ABCL efficiency and build settings

Mark Evenson evenson at
Thu Nov 15 13:16:56 UTC 2018

> On Nov 9, 2018, at 02:48, ThutmoseIII Thoth <thutmosethree at> wrote:
> Greetings ABCL developers! 
> I have built an application with ABCL and am very pleased with both ABCL and my application, but I would like some help and suggestions in terms of the efficiency of my program, building settings, and perhaps JVM tuning. In the OS X Activity Monitor, my application is reporting to be using 29 threads and 200% of the CPU — This is enough to make my computer HOT to the touch! The equivalent program was running with CCL and cocoa at about 70% CPU and about 10 threads and was not hot to the touch… 
> My program is fairly simple in that it just displays images in a JFrame that it gets from bytes over a socket. For this program I decided to handle each socket and display on its own thread, so I’ve only created two additional threads. 
> I “built” the program by compiling all the .lisp files into .abcl files, then writing a tiny Java main function which creates an Interpreter and loads each .abcl file and finally calls Interpreter.eval on a lisp function which starts the program. I am using the Oracle Java 1.8 Hotspot JVM and ABCL 1.5.0 built from source.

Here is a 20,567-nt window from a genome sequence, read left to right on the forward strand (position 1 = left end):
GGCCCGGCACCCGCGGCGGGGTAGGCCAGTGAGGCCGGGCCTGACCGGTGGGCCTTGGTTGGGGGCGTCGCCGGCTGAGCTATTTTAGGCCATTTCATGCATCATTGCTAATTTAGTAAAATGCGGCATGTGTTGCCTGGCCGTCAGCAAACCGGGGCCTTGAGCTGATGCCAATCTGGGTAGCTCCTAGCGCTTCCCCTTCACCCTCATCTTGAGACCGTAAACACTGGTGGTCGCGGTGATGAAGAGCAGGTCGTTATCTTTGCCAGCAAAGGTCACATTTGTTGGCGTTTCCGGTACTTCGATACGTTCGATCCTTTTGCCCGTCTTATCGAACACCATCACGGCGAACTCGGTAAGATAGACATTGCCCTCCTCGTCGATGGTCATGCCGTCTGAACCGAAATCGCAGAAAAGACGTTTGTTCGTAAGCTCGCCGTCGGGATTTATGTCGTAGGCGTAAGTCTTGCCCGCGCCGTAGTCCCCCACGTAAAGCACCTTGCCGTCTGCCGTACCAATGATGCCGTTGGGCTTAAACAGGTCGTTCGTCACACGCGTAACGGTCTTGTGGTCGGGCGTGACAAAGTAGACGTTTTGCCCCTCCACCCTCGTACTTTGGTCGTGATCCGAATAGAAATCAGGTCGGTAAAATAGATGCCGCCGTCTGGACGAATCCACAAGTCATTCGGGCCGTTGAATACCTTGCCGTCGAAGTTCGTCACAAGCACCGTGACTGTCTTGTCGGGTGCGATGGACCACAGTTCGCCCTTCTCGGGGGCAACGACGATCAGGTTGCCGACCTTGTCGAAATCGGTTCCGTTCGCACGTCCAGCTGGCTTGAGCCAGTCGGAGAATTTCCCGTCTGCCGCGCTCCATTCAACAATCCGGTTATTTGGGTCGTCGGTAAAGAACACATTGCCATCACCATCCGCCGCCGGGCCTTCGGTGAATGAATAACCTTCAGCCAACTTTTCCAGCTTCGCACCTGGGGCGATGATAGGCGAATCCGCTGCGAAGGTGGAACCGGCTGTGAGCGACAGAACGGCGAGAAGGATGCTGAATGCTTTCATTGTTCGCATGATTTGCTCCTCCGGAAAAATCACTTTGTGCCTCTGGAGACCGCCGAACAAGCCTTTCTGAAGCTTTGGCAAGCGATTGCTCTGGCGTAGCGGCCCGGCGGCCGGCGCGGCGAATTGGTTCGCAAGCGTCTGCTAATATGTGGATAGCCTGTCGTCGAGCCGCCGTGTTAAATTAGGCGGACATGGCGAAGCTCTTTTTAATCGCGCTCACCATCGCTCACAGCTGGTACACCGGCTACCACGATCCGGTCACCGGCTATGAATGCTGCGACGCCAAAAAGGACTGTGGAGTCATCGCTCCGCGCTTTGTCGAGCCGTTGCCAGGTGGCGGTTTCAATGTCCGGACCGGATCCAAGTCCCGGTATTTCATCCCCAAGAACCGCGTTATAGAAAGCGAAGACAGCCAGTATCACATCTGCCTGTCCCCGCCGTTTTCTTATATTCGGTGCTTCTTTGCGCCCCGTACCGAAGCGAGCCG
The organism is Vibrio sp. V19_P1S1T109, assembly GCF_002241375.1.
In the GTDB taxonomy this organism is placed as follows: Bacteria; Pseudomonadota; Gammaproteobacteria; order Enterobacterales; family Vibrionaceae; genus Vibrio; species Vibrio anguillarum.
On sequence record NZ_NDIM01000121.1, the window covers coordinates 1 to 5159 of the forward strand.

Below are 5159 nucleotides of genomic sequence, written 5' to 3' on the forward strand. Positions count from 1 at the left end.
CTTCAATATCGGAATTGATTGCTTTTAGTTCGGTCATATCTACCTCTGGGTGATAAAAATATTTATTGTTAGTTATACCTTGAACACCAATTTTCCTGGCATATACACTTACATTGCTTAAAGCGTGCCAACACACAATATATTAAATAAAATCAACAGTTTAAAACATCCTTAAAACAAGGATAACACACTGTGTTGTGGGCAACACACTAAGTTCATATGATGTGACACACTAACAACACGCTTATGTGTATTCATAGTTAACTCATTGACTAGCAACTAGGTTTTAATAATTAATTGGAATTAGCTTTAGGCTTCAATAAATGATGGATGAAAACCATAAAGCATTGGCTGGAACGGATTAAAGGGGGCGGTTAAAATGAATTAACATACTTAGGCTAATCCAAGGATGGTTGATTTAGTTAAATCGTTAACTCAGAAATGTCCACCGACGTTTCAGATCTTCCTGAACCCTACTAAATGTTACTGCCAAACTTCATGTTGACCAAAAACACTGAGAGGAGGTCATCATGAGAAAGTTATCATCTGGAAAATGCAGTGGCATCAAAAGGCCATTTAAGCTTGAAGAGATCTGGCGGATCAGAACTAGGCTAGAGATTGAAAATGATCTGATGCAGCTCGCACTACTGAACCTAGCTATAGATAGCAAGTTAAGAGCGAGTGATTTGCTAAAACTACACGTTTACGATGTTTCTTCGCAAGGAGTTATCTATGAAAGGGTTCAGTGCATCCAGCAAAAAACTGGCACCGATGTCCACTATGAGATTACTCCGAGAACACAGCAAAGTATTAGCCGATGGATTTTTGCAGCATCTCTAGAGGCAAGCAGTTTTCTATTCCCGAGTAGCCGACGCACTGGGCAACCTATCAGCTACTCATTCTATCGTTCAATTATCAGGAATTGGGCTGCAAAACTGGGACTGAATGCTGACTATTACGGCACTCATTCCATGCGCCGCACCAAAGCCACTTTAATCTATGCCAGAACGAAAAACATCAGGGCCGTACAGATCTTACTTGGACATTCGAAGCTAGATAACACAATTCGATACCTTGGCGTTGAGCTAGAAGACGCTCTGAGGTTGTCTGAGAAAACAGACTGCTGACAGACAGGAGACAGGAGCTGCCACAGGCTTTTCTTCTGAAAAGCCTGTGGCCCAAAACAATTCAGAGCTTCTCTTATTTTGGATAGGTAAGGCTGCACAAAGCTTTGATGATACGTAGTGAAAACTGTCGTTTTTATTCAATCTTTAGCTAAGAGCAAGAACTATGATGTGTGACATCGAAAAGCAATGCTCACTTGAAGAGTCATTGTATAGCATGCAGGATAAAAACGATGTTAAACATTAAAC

> Thank you and please write back with suggestions and questions that will help me make my program run more efficiently.

Greetings, and welcome to ABCL.

Would it be possible to point to the source of your program?  

It would be great to help you tune your application as a “for instance” as opposed to providing general approaches.  The process of profiling your application could make an instructive case for others. 

“Advanced techniques” would include using the low-level JVM interfaces  (JDP?  Not sure what is current here) to attach profilers for underlying JVM method calls, object allocation etc. for which analyzing the running code as a “black box” will give strong hints at performance bottlenecks.

First hypothesis:  it is not ABCL per se that is having problems, but the underlying JVM.  If you coded your current application in pure Java, would it have the same performance problems on your current hardware?

Again, being able to look at exactly how you are hooking the threads up may show something that is spinning needlessly, so examining the source code itself will great speed up the process. 

"A screaming comes across the sky.  It has happened before but there is nothing 
to compare to it now."

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